Playwright and author Diane Samuels spoke of her play Kindertransport and the real- life events that inspired it.
Can you tell us a little about the Kindertransport story?
Between 1938 and the outbreak of the Second World War, almost 10,000 children, most of them Jewish, were sent by their parents from Germany, Czechoslovakia, Austria to safety in Britain. In my play nine-year old Eva (based on the actual experiences of a number of children and developed as a single fictional character) comes to Manchester where she is looked after by Lil. When Eva’s parents fail to escape Germany, she settles into English life and once the war is over changes her name, becomes adopted by her foster parents and chooses to eradicate her painful loss and background.
In the play, Evelyn, now in her fifties, is confronted by her own daughter, Faith, when she finds some photos and comments from that time hidden in the attic. What inspired you to base a play around those whose lives were impacted by the Kindertransport?
Three incidents led me to write “Kindertransport”. The first was a discussion with a close friend, in her late twenties and born into a comfortable, secure home, who described her struggle to deal with the guilt of survival. Her father had been on the Kindertransport and I was struck by how her parent’s feelings had been passed down so fully to her.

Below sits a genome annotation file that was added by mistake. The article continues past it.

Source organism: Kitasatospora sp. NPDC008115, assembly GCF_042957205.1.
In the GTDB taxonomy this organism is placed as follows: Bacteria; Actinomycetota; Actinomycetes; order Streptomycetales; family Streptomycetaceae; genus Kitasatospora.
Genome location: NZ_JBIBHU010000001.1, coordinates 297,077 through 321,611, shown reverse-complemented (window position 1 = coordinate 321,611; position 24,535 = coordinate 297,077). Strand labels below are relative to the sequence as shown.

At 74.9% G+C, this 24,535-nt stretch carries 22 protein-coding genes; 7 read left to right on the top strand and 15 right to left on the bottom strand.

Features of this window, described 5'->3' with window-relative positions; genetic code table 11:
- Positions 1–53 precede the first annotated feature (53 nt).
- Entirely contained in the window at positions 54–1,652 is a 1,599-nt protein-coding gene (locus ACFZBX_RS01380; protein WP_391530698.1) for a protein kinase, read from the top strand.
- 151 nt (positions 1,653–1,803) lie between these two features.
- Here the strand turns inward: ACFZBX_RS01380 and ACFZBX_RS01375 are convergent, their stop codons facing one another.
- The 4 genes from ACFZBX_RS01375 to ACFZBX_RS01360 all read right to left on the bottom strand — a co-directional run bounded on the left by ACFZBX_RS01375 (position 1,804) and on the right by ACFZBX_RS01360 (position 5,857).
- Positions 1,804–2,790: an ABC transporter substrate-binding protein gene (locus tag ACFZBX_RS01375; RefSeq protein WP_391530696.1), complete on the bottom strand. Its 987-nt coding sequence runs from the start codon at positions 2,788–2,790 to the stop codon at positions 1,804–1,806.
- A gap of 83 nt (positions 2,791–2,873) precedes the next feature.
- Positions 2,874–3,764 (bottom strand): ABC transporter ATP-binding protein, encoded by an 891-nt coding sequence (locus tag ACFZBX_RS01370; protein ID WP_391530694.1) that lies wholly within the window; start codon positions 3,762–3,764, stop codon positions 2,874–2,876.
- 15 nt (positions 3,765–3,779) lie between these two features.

The second was the experience of another friend who, at his father’s funeral, overheard his mother recalling her time at Auschwitz. Until that moment he had had no idea that his mother had been in a concentration camp.
The third was the ashamed admission by a fifty-five year old woman on a television documentary about the Kindertransport, that the feeling she felt most strongly towards her dead parents was rage at their abandonment of her, even though that abandonment had saved her life.
In 1989, I was a young mother with a one-year old son and pregnant with my second child when I saw this TV documentary. I was struck at once by the ways in which parents and children struggled to deal with this desperate parting.
Artists are often drawn to the extremes of human experience in order to reflect also upon what is ordinary. I was compelled to get to the heart of the unresolvable dilemma. Ask a child if they would prefer to be sent away to safety if their family is in mortal danger, and he or she will, in most cases, say that they’d rather stay and die with their parents. Ask a parent what they would do in the same situation and most would say that they’d send away their child to be safe. To be a parent is to live with this hidden contradiction. I wanted to try to face it.